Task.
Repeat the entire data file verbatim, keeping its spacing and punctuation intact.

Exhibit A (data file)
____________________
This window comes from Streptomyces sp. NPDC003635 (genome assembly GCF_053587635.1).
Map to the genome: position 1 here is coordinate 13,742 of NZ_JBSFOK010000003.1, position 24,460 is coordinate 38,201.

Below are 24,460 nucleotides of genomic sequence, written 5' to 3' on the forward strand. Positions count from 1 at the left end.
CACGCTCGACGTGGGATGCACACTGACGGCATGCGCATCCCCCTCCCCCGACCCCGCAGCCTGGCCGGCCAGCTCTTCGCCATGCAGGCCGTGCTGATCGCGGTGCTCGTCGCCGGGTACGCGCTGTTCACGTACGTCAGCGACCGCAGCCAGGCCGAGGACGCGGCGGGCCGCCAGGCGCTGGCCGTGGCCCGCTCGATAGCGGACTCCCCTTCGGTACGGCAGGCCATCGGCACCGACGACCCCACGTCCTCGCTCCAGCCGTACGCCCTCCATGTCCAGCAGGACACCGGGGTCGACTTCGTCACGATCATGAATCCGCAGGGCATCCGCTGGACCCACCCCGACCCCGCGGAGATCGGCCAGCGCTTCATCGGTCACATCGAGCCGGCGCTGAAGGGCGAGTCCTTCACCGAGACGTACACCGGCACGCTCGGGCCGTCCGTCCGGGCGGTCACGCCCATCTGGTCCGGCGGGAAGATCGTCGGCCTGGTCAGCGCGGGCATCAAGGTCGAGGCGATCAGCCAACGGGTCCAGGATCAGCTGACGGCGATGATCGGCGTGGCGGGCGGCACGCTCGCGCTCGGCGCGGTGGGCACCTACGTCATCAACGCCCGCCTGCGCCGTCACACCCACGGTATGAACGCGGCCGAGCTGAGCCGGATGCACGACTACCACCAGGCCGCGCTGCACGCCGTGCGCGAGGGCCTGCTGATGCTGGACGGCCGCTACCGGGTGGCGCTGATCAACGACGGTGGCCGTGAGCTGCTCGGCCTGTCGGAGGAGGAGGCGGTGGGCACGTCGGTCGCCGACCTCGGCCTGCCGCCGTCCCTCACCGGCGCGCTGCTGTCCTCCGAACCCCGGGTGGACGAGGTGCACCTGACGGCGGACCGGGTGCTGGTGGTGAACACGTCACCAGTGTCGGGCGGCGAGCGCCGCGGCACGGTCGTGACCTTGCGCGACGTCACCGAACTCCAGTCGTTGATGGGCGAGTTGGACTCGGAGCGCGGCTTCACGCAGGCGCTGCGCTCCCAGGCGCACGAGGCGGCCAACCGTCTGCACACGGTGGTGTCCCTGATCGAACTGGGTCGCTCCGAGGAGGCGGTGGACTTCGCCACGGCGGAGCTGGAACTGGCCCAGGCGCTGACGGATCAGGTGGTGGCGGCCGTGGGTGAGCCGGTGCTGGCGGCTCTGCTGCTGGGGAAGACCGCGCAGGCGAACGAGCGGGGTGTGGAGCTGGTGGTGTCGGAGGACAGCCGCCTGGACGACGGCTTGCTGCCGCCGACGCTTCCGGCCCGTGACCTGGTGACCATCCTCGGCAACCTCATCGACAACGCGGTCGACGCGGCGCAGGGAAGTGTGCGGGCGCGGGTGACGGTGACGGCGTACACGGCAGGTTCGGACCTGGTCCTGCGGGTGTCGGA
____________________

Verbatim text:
This window comes from Streptomyces sp. NPDC003635 (genome assembly GCF_053587635.1).
Map to the genome: position 1 here is coordinate 13,742 of NZ_JBSFOK010000003.1, position 24,460 is coordinate 38,201.

Below are 24,460 nucleotides of genomic sequence, written 5' to 3' on the forward strand. Positions count from 1 at the left end.
CACGCTCGACGTGGGATGCACACTGACGGCATGCGCATCCCCCTCCCCCGACCCCGCAGCCTGGCCGGCCAGCTCTTCGCCATGCAGGCCGTGCTGATCGCGGTGCTCGTCGCCGGGTACGCGCTGTTCACGTACGTCAGCGACCGCAGCCAGGCCGAGGACGCGGCGGGCCGCCAGGCGCTGGCCGTGGCCCGCTCGATAGCGGACTCCCCTTCGGTACGGCAGGCCATCGGCACCGACGACCCCACGTCCTCGCTCCAGCCGTACGCCCTCCATGTCCAGCAGGACACCGGGGTCGACTTCGTCACGATCATGAATCCGCAGGGCATCCGCTGGACCCACCCCGACCCCGCGGAGATCGGCCAGCGCTTCATCGGTCACATCGAGCCGGCGCTGAAGGGCGAGTCCTTCACCGAGACGTACACCGGCACGCTCGGGCCGTCCGTCCGGGCGGTCACGCCCATCTGGTCCGGCGGGAAGATCGTCGGCCTGGTCAGCGCGGGCATCAAGGTCGAGGCGATCAGCCAACGGGTCCAGGATCAGCTGACGGCGATGATCGGCGTGGCGGGCGGCACGCTCGCGCTCGGCGCGGTGGGCACCTACGTCATCAACGCCCGCCTGCGCCGTCACACCCACGGTATGAACGCGGCCGAGCTGAGCCGGATGCACGACTACCACCAGGCCGCGCTGCACGCCGTGCGCGAGGGCCTGCTGATGCTGGACGGCCGCTACCGGGTGGCGCTGATCAACGACGGTGGCCGTGAGCTGCTCGGCCTGTCGGAGGAGGAGGCGGTGGGCACGTCGGTCGCCGACCTCGGCCTGCCGCCGTCCCTCACCGGCGCGCTGCTGTCCTCCGAACCCCGGGTGGACGAGGTGCACCTGACGGCGGACCGGGTGCTGGTGGTGAACACGTCACCAGTGTCGGGCGGCGAGCGCCGCGGCACGGTCGTGACCTTGCGCGACGTCACCGAACTCCAGTCGTTGATGGGCGAGTTGGACTCGGAGCGCGGCTTCACGCAGGCGCTGCGCTCCCAGGCGCACGAGGCGGCCAACCGTCTGCACACGGTGGTGTCCCTGATCGAACTGGGTCGCTCCGAGGAGGCGGTGGACTTCGCCACGGCGGAGCTGGAACTGGCCCAGGCGCTGACGGATCAGGTGGTGGCGGCCGTGGGTGAGCCGGTGCTGGCGGCTCTGCTGCTGGGGAAGACCGCGCAGGCGAACGAGCGGGGTGTGGAGCTGGTGGTGTCGGAGGACAGCCGCCTGGACGACGGCTTGCTGCCGCCGACGCTTCCGGCCCGTGACCTGGTGACCATCCTCGGCAACCTCATCGACAACGCGGTCGACGCGGCGCAGGGAAGTGTGCGGGCGCGGGTGACGGTGACGGCGTACACGGCAGGTTCGGACCTGGTCCTGCGGGTGTCGGA